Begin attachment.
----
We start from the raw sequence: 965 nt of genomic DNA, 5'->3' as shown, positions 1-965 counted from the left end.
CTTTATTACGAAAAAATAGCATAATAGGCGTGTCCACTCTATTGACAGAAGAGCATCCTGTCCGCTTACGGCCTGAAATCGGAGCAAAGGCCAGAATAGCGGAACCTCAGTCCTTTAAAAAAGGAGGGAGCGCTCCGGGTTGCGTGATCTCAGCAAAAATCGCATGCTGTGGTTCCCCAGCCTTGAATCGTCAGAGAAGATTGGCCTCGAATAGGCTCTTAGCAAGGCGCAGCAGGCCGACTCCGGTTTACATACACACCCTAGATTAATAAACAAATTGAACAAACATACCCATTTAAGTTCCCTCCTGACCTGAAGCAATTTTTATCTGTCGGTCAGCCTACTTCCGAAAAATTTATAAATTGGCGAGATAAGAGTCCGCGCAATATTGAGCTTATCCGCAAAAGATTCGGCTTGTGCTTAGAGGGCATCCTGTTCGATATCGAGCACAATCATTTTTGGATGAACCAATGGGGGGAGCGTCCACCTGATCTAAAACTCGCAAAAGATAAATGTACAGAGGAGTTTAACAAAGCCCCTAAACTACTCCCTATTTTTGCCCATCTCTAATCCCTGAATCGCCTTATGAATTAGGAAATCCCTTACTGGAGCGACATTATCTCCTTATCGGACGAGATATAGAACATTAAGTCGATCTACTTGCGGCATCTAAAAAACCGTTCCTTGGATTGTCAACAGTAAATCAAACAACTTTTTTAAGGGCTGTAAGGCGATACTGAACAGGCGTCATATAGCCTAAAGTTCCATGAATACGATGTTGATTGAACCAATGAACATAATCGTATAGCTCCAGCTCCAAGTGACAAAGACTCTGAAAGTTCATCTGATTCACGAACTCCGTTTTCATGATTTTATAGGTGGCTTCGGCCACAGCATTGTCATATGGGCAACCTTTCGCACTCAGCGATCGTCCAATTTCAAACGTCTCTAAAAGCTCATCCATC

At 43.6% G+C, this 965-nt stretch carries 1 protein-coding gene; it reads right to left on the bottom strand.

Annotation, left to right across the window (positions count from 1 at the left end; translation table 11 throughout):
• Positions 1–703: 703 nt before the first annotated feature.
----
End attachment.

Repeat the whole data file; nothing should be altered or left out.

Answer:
We start from the raw sequence: 965 nt of genomic DNA, 5'->3' as shown, positions 1-965 counted from the left end.
CTTTATTACGAAAAAATAGCATAATAGGCGTGTCCACTCTATTGACAGAAGAGCATCCTGTCCGCTTACGGCCTGAAATCGGAGCAAAGGCCAGAATAGCGGAACCTCAGTCCTTTAAAAAAGGAGGGAGCGCTCCGGGTTGCGTGATCTCAGCAAAAATCGCATGCTGTGGTTCCCCAGCCTTGAATCGTCAGAGAAGATTGGCCTCGAATAGGCTCTTAGCAAGGCGCAGCAGGCCGACTCCGGTTTACATACACACCCTAGATTAATAAACAAATTGAACAAACATACCCATTTAAGTTCCCTCCTGACCTGAAGCAATTTTTATCTGTCGGTCAGCCTACTTCCGAAAAATTTATAAATTGGCGAGATAAGAGTCCGCGCAATATTGAGCTTATCCGCAAAAGATTCGGCTTGTGCTTAGAGGGCATCCTGTTCGATATCGAGCACAATCATTTTTGGATGAACCAATGGGGGGAGCGTCCACCTGATCTAAAACTCGCAAAAGATAAATGTACAGAGGAGTTTAACAAAGCCCCTAAACTACTCCCTATTTTTGCCCATCTCTAATCCCTGAATCGCCTTATGAATTAGGAAATCCCTTACTGGAGCGACATTATCTCCTTATCGGACGAGATATAGAACATTAAGTCGATCTACTTGCGGCATCTAAAAAACCGTTCCTTGGATTGTCAACAGTAAATCAAACAACTTTTTTAAGGGCTGTAAGGCGATACTGAACAGGCGTCATATAGCCTAAAGTTCCATGAATACGATGTTGATTGAACCAATGAACATAATCGTATAGCTCCAGCTCCAAGTGACAAAGACTCTGAAAGTTCATCTGATTCACGAACTCCGTTTTCATGATTTTATAGGTGGCTTCGGCCACAGCATTGTCATATGGGCAACCTTTCGCACTCAGCGATCGTCCAATTTCAAACGTCTCTAAAAGCTCATCCATC

At 43.6% G+C, this 965-nt stretch carries 1 protein-coding gene; it reads right to left on the bottom strand.

Annotation, left to right across the window (positions count from 1 at the left end; translation table 11 throughout):
• Positions 1–703: 703 nt before the first annotated feature.